SKINNERS NECK -- Ned Gerber and Richard Pritzlaff are surveying a muddy corner of a just-harvested cornfield, marking out what will become a 40-acre tract of tidal wetlands and woods, restored with wild millet, tickseed sunflowers, Indian grass, hackberry, persimmon and other native plants and trees that once flourished on the rural Kent County peninsula near Rock Hall.
If all goes according to plan, the 190-acre property on Skinners Neck -- known since the 1830s as Spencer Farm -- will be preserved through an unusual partnership that includes the Chesapeake Wildlife Heritage, the Maryland Environmental Trust and four private investors who are bent on using free-market forces and for-profit motivation to achieve conservation goals.
With development rapidly gobbling up open farmland all over the Eastern Shore, conservationists say they would like to propose similar deals to augment charitable or government grants or agricultural land preservation programs that typically are bound by easements prohibiting development for 10 to 30 years.
"Obviously, we can't go around doing this kind of thing for every 200-acre farm on the Shore, but it is another tool, another option," says Gerber, director of the nonprofit wildlife heritage group. "For a wildlife biologist, it's nice to be working on a property that's permanently protected -- knowing that 10 or 20 years down the road, somebody isn't going to come in and put up a bunch of houses."
The project began in the spring with the formation of Spencer Farm LLC. The four partners bought the property for $475,000, supplementing $280,000 of their cash with an interest-free loan of $220,000 from the Maryland Environmental Trust. That left about $25,000 in working capital.
Chesapeake Wildlife plans a restoration project over the next 18 months to three years. Plans include draining a man-made duck pond to allow tides to ebb and flow naturally at the headwaters of Herringtown Creek.
In its place will be a stand of trees that will form a buffer between remaining farmland and restored marsh.
"It's a little like going back and learning from our mistakes," Gerber says. "The pond was done 15 or 20 years ago, probably in the name of conservation. Fortunately, you'd never get permits for something like that today."
When the restoration is completed, the partnership will sell a permanent easement to the state that will allow a maximum of two houses to be built on the property. Most of the funding will be from state and federal sources.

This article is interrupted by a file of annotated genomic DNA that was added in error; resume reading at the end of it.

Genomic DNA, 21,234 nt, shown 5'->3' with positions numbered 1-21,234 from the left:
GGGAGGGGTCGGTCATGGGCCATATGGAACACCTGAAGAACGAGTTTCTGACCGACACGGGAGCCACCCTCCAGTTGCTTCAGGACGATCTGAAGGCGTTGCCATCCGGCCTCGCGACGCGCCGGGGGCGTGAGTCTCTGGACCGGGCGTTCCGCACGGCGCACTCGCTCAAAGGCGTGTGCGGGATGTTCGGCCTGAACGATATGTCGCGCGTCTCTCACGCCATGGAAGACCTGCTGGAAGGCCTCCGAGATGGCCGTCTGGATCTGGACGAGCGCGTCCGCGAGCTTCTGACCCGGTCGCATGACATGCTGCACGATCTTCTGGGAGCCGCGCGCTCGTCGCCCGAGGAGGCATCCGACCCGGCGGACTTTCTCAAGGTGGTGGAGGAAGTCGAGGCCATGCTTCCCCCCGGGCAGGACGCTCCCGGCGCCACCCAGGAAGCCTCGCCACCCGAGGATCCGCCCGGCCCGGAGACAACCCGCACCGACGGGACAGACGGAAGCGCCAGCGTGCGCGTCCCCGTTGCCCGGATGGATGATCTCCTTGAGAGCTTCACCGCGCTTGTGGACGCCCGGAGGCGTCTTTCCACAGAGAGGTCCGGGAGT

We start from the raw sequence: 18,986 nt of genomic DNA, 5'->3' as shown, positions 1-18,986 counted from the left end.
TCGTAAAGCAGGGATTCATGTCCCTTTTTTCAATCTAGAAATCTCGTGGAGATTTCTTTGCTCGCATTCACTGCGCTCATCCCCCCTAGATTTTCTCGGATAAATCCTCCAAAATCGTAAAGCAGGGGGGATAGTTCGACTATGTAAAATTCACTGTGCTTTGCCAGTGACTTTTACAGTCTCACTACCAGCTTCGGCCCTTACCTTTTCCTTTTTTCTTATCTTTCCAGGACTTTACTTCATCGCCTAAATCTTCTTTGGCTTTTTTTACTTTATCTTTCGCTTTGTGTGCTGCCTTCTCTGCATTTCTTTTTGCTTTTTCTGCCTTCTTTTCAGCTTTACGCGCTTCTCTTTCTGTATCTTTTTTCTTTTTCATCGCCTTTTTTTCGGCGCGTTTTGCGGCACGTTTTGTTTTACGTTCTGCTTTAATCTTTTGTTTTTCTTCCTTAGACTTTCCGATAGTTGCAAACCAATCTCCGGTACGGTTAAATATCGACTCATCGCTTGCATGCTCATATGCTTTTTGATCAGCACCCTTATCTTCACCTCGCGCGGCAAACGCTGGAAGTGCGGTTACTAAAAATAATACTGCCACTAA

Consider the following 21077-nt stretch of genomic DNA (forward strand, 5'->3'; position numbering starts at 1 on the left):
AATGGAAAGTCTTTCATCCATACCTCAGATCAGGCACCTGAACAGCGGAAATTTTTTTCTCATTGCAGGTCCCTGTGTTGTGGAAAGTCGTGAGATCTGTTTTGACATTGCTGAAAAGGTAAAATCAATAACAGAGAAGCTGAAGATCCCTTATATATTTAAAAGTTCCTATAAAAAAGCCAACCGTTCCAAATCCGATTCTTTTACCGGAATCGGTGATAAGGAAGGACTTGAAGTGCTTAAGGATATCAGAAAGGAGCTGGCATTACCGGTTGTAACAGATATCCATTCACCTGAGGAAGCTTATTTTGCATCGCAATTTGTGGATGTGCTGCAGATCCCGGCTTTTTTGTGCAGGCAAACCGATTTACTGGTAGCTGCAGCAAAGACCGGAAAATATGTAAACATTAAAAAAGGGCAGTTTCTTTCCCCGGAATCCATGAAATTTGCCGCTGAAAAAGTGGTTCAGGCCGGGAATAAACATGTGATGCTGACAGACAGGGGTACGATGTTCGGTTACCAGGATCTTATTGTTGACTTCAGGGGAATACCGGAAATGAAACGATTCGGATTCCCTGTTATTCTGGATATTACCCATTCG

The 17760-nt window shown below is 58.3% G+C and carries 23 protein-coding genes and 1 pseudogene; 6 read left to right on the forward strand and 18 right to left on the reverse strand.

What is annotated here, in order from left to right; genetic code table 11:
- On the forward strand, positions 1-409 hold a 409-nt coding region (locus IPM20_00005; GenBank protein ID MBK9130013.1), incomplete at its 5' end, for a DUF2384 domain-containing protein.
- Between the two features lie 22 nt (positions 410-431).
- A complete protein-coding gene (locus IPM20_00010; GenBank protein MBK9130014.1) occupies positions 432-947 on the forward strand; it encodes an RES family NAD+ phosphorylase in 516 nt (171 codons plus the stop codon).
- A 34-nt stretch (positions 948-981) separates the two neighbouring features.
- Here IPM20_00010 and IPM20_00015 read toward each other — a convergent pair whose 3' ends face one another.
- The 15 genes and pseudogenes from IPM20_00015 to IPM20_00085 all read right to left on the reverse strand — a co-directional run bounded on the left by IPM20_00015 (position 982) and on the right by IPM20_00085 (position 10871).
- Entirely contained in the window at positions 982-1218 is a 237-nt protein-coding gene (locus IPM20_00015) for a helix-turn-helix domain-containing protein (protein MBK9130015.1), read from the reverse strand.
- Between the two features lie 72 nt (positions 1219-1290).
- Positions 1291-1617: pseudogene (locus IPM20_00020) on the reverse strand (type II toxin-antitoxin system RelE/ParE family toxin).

For investor Jack Taylor, the Spencer Farm effort made sense. A Vermont businessman, Taylor quit a career in manufacturing -- "everything from automatic pool vacuums to parts for window shades" -- to look for what he considers socially responsible projects that could turn a profit.
"What we're talking about is a marriage between for-profit and nonprofit that allows us to do a great deal of conservation in a way that allows continued economic gain," says Taylor, treasurer of Vermont Land Trust.
Taylor has invested in similar projects through the Vermont Forest Conservation Fund, which buys tracts of timberland, setting aside portions with conservation easements, but allowing logging in what Taylor calls "a sustainable fashion."
Pritzlaff, who works as the heritage foundation's manager of landowner services and is one of the project's investors, says tax incentives, compensation for farmland that is taken out of production and a $40,000 payment for the easement effectively drops the purchase price to about $380,000.
When wetlands restoration work is completed, the next step will be finding a buyer willing to pay $500,000 to live in a wildlife management area that can never be developed.
"We've already been in touch with several people," Pritzlaff says.
"Clearly, this is not for everyone, but we definitely feel there is a market for this kind of project."
He says the partnership would like to do "a couple" of similar projects a year, with existing landowners or by purchasing land and reselling it.
State officials see a future for similar projects.
Nick Williams, coordinator of land trust assistance for the Maryland Environmental Trust, says his agency has helped finance land purchases by local chapters of the Izaak Walton League in Frederick and Montgomery counties. In both cases, members bought land adjacent to wildlife preserves the league owned.
Pub Date: 9/27/99